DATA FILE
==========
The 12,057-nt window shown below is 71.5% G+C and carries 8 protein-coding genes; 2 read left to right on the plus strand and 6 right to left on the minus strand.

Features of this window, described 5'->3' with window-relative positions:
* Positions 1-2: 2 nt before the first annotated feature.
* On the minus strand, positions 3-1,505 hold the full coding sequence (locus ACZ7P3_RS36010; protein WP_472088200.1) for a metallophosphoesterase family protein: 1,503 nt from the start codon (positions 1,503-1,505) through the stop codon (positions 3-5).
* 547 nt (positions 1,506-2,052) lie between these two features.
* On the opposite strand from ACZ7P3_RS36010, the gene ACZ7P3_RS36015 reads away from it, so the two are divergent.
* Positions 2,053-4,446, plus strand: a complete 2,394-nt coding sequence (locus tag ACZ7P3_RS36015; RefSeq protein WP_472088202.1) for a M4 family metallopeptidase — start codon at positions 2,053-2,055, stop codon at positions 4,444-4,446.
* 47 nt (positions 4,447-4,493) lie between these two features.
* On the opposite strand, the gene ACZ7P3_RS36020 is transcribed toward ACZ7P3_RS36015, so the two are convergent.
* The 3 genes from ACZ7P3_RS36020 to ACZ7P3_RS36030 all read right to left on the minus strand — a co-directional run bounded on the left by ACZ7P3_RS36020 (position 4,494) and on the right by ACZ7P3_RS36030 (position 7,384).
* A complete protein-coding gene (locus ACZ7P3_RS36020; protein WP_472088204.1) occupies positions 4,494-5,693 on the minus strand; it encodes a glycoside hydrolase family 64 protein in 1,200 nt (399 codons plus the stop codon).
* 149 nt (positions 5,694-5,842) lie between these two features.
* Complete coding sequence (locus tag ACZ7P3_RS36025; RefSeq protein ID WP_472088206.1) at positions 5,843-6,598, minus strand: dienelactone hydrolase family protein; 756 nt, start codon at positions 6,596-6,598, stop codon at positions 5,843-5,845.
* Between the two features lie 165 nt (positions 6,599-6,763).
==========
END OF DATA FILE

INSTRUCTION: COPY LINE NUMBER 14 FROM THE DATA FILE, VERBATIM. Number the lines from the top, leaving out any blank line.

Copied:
* Between the two features lie 165 nt (positions 6,599-6,763).